A Death in a Murder of Crows: A Lesson Not to Learn

Andrew Demirdjian PhD, Los Angeles, January 2011

We are all Armenians; we are all into this together. We either sink or swim. For centuries we have survived the odds; we have endured through many crucible massacres, the vicissitudes of wars, and the horrors of the Genocide –the nadir in the history of the Armenian nation. Yet, then as now, we have not learned to get along with one another outside our own families and the clans to which we belong. Becoming complacent is a dangerous thing for if we continue acting like this we may not eventually survive disunity this time around.
 

Andrew Demirdjian PhD, Los Angeles, January 2011

We are all Armenians; we are all into this together. We either sink or swim. For centuries we have survived the odds; we have endured through many crucible massacres, the vicissitudes of wars, and the horrors of the Genocide –the nadir in the history of the Armenian nation. Yet, then as now, we have not learned to get along with one another outside our own families and the clans to which we belong. Becoming complacent is a dangerous thing for if we continue acting like this we may not eventually survive disunity this time around.
 

The twenty-first century is upon us. Let us overcome those psychological barriers which divide us and deprive us from working together for mutual benefit, for the benefit of our children, for the benefit of our culture, for the benefit of our homeland.

Be your own psychologist for a change. Examine your inner sanctum for a moment. You would see that the one you hate is an Armenian exactly like you in most, if not all, aspects. Prejudice is the projection of one’s inner problems unto someone else. Hence, there is no justification for “self-rejection” as an Armenian.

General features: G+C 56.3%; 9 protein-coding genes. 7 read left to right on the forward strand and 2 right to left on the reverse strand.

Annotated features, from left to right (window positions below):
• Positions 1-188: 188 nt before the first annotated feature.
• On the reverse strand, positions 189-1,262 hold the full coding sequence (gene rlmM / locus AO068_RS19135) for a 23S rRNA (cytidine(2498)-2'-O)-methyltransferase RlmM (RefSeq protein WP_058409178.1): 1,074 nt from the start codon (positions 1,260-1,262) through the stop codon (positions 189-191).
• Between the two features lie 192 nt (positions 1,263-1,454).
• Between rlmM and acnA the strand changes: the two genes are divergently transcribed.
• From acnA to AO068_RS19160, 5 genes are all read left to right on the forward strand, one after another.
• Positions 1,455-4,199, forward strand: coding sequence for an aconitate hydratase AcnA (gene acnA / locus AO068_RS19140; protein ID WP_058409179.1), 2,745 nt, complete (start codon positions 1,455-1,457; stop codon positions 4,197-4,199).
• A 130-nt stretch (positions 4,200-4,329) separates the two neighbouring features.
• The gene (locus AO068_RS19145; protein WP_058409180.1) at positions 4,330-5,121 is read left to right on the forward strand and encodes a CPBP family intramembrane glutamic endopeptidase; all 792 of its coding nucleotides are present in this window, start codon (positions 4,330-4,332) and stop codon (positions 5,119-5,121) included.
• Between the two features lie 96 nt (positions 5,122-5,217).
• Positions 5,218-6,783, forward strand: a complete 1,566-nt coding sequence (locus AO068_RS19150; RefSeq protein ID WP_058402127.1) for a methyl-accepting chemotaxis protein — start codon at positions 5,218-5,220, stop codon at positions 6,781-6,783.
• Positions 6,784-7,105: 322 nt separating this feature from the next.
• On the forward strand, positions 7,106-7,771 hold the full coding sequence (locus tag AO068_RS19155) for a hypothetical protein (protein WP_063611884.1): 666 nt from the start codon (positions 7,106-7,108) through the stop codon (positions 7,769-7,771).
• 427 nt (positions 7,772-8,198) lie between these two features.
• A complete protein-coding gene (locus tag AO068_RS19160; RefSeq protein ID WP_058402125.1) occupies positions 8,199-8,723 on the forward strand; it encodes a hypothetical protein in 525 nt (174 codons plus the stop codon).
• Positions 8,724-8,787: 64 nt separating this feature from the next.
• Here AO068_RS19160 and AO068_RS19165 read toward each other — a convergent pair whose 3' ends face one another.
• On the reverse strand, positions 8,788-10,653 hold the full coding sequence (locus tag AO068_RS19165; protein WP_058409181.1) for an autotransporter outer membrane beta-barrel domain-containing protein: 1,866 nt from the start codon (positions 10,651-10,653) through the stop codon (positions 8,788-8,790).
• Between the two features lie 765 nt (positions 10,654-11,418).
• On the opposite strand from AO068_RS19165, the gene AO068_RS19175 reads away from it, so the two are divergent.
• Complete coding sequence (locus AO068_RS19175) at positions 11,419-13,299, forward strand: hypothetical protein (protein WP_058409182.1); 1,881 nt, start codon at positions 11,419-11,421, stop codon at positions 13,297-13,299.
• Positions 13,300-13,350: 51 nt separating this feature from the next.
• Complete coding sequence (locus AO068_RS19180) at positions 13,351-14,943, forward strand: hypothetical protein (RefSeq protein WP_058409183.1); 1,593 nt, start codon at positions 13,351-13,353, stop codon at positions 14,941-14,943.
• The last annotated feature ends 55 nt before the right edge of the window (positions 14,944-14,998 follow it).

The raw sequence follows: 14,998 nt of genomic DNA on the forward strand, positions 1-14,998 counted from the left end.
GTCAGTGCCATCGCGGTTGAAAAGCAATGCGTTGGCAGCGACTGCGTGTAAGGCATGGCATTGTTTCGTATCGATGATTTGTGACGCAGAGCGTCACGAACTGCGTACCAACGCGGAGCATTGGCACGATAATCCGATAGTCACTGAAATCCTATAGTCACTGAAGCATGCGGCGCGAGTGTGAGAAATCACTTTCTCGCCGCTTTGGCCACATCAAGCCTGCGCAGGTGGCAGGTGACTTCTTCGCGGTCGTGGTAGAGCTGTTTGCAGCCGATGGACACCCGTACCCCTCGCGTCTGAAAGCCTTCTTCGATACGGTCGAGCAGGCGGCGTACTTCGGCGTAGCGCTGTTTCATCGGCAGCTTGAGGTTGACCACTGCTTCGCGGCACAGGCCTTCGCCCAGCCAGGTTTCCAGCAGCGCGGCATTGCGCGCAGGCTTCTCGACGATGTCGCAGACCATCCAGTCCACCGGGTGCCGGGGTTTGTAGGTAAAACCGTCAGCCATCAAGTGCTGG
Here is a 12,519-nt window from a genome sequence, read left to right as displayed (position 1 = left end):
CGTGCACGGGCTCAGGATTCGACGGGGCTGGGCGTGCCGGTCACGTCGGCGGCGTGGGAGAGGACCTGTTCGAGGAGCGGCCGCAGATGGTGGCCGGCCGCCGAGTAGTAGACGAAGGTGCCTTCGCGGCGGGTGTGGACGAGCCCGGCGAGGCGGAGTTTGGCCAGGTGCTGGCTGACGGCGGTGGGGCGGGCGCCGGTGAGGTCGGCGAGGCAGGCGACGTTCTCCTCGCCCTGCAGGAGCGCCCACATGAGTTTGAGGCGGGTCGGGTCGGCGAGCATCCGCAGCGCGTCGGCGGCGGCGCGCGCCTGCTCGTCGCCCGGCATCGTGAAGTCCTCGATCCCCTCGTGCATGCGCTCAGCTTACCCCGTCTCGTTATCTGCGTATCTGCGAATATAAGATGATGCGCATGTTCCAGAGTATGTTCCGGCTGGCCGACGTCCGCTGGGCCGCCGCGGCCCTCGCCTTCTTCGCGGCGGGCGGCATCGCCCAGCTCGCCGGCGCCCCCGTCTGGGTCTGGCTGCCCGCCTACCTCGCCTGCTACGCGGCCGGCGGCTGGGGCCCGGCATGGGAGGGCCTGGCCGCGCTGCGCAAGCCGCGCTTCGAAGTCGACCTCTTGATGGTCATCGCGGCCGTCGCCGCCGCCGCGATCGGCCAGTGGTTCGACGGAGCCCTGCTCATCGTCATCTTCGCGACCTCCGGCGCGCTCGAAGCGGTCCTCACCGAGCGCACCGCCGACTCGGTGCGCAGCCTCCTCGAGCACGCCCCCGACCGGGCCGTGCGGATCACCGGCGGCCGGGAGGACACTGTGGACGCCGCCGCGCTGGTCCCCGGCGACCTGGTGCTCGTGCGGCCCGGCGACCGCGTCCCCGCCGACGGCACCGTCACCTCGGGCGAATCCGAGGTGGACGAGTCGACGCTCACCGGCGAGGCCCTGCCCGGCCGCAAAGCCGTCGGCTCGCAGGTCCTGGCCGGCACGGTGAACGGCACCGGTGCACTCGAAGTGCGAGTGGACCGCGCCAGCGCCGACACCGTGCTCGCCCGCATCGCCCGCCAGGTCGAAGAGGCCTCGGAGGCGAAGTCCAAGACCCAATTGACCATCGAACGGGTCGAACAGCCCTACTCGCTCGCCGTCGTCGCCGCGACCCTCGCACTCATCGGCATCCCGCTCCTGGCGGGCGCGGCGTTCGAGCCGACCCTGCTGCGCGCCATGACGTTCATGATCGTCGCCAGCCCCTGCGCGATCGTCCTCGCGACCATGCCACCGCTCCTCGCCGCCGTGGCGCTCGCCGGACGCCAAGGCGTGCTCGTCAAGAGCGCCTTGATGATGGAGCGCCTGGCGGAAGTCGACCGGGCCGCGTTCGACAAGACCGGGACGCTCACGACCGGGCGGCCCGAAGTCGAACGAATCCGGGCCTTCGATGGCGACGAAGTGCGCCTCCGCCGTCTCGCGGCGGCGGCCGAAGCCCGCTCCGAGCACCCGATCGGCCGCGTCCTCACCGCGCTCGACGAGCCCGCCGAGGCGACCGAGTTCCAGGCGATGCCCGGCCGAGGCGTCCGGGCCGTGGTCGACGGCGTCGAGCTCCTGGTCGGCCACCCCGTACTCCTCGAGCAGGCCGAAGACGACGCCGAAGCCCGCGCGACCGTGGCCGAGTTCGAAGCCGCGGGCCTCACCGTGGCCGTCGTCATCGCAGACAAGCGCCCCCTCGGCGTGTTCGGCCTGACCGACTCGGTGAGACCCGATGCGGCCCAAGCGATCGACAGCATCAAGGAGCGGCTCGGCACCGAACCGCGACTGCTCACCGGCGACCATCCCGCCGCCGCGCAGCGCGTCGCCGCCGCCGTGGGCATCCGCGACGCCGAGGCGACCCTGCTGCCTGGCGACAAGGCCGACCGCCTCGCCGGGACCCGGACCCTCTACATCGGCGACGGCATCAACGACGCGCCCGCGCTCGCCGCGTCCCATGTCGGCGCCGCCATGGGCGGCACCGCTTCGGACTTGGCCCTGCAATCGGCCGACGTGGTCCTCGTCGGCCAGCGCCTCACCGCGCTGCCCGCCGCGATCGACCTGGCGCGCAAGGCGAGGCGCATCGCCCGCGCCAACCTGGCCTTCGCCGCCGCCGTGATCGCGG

It is human to disagree. It is also human to come together in the face of a challenge. And a few challenges are as urgent as the social, economic, and political conditions in the Republic of Armenia, Artsakh, and Javakhk are currently facing. Together, we can solve some of their tough problems through a joint effort.

One hundred fourteen (114) years ago, Dr. Edwin Bliss, who was born in Turkey, lived and worked there for the large part of his life, stated in his book titled the Turkish Cruelties upon Christian Armenians: A Reign of Terror (c. 1896) that the Greeks, the Bulgarians, and the Serbians became independent, but the Armenians had failed.

Dr. Bliss offered three sobering reasons as to why the Armenians had failed: 1) “There was no organization that bound the Armenians together”. We still do not have an organization to bind us together. 2) “They were scattered communities with no bond of union, except their language and church creed”. We still are scattered all over the globe and do not have “a bond of union” such as a common ideology to unite us in our strife. 3) “These were communities who were ignorant of each other and jealous of each other’s prosperity”. We are well into the 21st century and yet we still have not established good relations based on mutual respect and admiration. The long-standing internecine conflict still continues in the social, economic, and political landscape of the Diaspora, the Republic of Armenia, and Artsakh.

Can’t we all just get along? What can be done, one may ask? Part of the calculus is, therefore, the priority of coalescing, coalescing to form a large worldwide organization based on critical mass and teamwork toward achieving a common ideology of the people.

Humans, animals and some machines possess the ability to learn. While animal learning is essentially intuition based and by trial and error, human learning may occur as part of education, personal development, or training. Currently, the new generation of Armenians is highly educated and experienced. Despite all that progress, we still have not acquired the elasticity of the mind to work together for the common good.